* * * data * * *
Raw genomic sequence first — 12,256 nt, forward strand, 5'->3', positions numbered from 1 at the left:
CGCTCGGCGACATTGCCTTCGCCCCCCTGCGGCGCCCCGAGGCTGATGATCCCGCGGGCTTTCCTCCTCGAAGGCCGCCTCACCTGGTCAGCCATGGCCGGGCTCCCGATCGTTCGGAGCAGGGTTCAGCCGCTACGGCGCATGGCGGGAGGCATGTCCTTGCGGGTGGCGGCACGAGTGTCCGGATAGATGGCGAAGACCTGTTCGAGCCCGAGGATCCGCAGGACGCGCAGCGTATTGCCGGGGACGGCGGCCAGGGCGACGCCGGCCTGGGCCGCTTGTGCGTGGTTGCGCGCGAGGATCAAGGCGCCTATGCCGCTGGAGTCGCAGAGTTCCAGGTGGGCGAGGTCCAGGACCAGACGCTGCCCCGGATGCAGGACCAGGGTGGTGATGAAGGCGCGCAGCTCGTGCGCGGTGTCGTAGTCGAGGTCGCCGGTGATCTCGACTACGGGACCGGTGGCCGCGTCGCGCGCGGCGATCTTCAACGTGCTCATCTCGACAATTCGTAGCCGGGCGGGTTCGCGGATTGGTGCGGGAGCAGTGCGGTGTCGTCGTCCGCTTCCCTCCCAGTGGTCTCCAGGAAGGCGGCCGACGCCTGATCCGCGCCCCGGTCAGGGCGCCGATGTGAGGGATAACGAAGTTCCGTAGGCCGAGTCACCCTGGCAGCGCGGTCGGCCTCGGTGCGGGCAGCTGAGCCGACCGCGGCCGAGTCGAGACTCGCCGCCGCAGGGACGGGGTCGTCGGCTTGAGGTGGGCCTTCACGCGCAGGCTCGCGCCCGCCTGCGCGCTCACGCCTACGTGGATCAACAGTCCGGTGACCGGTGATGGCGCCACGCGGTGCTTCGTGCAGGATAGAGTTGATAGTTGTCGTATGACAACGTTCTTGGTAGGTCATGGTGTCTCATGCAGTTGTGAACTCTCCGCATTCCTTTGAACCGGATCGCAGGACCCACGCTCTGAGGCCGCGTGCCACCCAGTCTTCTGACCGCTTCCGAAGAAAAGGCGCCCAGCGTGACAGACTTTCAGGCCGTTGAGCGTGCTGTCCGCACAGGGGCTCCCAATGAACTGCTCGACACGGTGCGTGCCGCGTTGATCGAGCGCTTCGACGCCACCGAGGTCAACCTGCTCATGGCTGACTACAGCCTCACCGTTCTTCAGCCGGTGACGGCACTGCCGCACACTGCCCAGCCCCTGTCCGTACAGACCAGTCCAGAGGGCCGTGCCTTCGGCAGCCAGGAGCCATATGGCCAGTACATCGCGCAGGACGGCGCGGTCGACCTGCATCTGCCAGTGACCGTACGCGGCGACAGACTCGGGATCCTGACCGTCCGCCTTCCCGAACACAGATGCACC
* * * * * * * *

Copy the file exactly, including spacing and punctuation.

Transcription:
Raw genomic sequence first — 12,256 nt, forward strand, 5'->3', positions numbered from 1 at the left:
CGCTCGGCGACATTGCCTTCGCCCCCCTGCGGCGCCCCGAGGCTGATGATCCCGCGGGCTTTCCTCCTCGAAGGCCGCCTCACCTGGTCAGCCATGGCCGGGCTCCCGATCGTTCGGAGCAGGGTTCAGCCGCTACGGCGCATGGCGGGAGGCATGTCCTTGCGGGTGGCGGCACGAGTGTCCGGATAGATGGCGAAGACCTGTTCGAGCCCGAGGATCCGCAGGACGCGCAGCGTATTGCCGGGGACGGCGGCCAGGGCGACGCCGGCCTGGGCCGCTTGTGCGTGGTTGCGCGCGAGGATCAAGGCGCCTATGCCGCTGGAGTCGCAGAGTTCCAGGTGGGCGAGGTCCAGGACCAGACGCTGCCCCGGATGCAGGACCAGGGTGGTGATGAAGGCGCGCAGCTCGTGCGCGGTGTCGTAGTCGAGGTCGCCGGTGATCTCGACTACGGGACCGGTGGCCGCGTCGCGCGCGGCGATCTTCAACGTGCTCATCTCGACAATTCGTAGCCGGGCGGGTTCGCGGATTGGTGCGGGAGCAGTGCGGTGTCGTCGTCCGCTTCCCTCCCAGTGGTCTCCAGGAAGGCGGCCGACGCCTGATCCGCGCCCCGGTCAGGGCGCCGATGTGAGGGATAACGAAGTTCCGTAGGCCGAGTCACCCTGGCAGCGCGGTCGGCCTCGGTGCGGGCAGCTGAGCCGACCGCGGCCGAGTCGAGACTCGCCGCCGCAGGGACGGGGTCGTCGGCTTGAGGTGGGCCTTCACGCGCAGGCTCGCGCCCGCCTGCGCGCTCACGCCTACGTGGATCAACAGTCCGGTGACCGGTGATGGCGCCACGCGGTGCTTCGTGCAGGATAGAGTTGATAGTTGTCGTATGACAACGTTCTTGGTAGGTCATGGTGTCTCATGCAGTTGTGAACTCTCCGCATTCCTTTGAACCGGATCGCAGGACCCACGCTCTGAGGCCGCGTGCCACCCAGTCTTCTGACCGCTTCCGAAGAAAAGGCGCCCAGCGTGACAGACTTTCAGGCCGTTGAGCGTGCTGTCCGCACAGGGGCTCCCAATGAACTGCTCGACACGGTGCGTGCCGCGTTGATCGAGCGCTTCGACGCCACCGAGGTCAACCTGCTCATGGCTGACTACAGCCTCACCGTTCTTCAGCCGGTGACGGCACTGCCGCACACTGCCCAGCCCCTGTCCGTACAGACCAGTCCAGAGGGCCGTGCCTTCGGCAGCCAGGAGCCATATGGCCAGTACATCGCGCAGGACGGCGCGGTCGACCTGCATCTGCCAGTGACCGTACGCGGCGACAGACTCGGGATCCTGACCGTCCGCCTTCCCGAACACAGATGCACC